Analytically, it may be observed that this factor indicated that the clinicians must be sensitive. Particularly, this is to the probability of the central effects within the enrolled or any other elderly patient that are prescribed the notable atypical antipsychotics (Stahl 2000, pp. 54). The indicated process of distinction may be potentially difficult to achieve within the normal therapeutic processes. The basic implications from such studies and reviews remain largely eminent. Generally, the clinicians must comprehensively take an initiative to interview the elderly patients. This is, particularly, applicable to those who are suspected to be languishing from the noted central side effect. Apart from this important clinical observation, it is also vital for these clinicians as well as other potential health care givers to play considerable and immediate attention to the responses of the elderly patients under these medications and processes.
Roots of the Anticholinergic Side Effects in the Elderly Patients
These impacts emanate from various factors and medications. There have been extensive research and investigations on the potential causes of these effects amongst the elderly patients. These investigations have depicted the instances of medications and types of drugs that play a significant role on these processes. The anticholinergic effects may emanate from the action or processes involving a wide plethora of mediations. There are indications that certain “over-the-counter” medications also play significant or potential roles in the development of these notable effects amongst the elderly (Carnahan, Lund, Perry, Culp & Pollock 2002, pp. 16). Basically, a majority of the anticholinergic medicines prescribed to help in the therapy and management of the EPS amongst the elderly patients suffering from schizophrenia are largely indicted to be the potential culprits for the development of the anticholinergic effects.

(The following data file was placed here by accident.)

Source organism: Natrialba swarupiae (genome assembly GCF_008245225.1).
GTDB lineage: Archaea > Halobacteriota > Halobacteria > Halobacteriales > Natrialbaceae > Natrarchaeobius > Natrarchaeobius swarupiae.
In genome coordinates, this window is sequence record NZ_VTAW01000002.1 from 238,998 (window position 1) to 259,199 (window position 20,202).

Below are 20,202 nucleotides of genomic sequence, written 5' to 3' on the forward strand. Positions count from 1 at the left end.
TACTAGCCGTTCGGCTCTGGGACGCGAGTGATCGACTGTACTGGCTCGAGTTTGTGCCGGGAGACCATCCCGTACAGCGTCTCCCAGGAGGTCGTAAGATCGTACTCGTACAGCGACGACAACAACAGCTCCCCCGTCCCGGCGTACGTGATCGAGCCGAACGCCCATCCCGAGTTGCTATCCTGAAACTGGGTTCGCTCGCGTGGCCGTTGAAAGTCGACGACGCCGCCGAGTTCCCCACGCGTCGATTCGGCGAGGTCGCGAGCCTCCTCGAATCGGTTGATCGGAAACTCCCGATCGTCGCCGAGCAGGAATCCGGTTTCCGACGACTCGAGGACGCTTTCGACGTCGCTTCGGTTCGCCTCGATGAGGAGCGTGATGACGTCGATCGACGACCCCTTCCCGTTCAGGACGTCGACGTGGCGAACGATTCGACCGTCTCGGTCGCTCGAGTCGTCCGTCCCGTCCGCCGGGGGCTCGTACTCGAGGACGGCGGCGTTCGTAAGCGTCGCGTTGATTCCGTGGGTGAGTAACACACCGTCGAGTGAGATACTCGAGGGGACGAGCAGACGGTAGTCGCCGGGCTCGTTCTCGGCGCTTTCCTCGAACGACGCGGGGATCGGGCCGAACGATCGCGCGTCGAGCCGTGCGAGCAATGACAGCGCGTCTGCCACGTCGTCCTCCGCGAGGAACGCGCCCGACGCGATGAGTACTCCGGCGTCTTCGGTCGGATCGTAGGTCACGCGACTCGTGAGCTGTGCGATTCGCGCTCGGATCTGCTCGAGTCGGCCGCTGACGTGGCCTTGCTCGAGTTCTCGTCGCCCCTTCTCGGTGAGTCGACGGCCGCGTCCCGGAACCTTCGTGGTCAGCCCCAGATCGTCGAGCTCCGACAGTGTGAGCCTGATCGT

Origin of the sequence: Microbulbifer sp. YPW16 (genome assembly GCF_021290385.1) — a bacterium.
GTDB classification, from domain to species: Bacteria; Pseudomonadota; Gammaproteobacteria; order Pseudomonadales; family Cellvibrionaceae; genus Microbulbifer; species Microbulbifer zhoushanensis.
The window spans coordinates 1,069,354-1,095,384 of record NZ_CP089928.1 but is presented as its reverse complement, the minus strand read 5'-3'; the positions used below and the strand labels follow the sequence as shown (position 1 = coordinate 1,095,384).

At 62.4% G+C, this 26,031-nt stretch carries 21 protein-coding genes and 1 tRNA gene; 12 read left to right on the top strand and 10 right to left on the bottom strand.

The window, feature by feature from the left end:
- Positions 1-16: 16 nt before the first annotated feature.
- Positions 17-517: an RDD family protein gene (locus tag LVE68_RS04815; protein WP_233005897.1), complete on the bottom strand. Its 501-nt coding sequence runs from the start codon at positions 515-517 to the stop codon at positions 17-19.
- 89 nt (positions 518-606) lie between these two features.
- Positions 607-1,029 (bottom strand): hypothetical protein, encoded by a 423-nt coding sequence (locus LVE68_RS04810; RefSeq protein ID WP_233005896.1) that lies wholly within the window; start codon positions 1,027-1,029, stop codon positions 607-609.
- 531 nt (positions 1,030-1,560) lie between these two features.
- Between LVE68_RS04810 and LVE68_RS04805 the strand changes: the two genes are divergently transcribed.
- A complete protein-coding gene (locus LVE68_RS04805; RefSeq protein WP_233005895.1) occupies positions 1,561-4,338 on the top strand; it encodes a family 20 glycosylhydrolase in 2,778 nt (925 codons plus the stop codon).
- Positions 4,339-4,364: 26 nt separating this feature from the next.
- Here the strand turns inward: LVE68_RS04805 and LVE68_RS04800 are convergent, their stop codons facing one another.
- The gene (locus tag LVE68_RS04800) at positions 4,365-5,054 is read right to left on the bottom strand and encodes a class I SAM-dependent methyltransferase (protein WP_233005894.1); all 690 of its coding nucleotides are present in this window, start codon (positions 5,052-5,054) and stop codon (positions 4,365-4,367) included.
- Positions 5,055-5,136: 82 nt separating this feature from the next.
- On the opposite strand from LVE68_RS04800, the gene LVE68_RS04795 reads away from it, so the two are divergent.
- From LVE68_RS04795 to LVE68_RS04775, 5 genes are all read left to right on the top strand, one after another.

There is also a critical observation that the antipsychotics also have the potential to cause diverse instances of the anticholinergic. From these indications, it may be noted that various factors together with diverse drugs play an important role in the development or emancipation of the notable side effects of the anticholinergic drugs among the elderly patients. There is an important observation that any atypical antipsychotics is likely to vary in its anticholinergic strength (ALLEN 2007, pp. 9). This observation or process might potentially lead to the indication or development of an elevated higher capacity or competency for the development of the notable side effects. This occurs relative to the conditions notable within other potential drugs or medications. Most investigators have noted that the anticholinergic weight created by drugs such as clozapine as well as the risperidone have varying or diverse cognitive effects amongst the elderly patient s or groups of clients. These observations were noted after undertaking a series of cohort empirical studies on this topic.
Clozapine is regarded as a potential anticholinergic agent. On the other hand, it is imperative to note that risperidone is highly regarded to possess or depict reduced or minimized anticholinergic effects (Anderson, Lang & Weiner 2005, pp. 60). In conducting the investigations to note or discover these anticholinergic effects, there are remarkable considerations that require critical observations. For instance, the involvement of participants must adequately be regulated. In this sense, all the enrolled or intended participants for the study must be free from the notable neurologic as well as substance consumption complications. These might also include other notable complexities associated with the human central nervous system. An appropriate dose recommended for therapy must be properly monitored and controlled.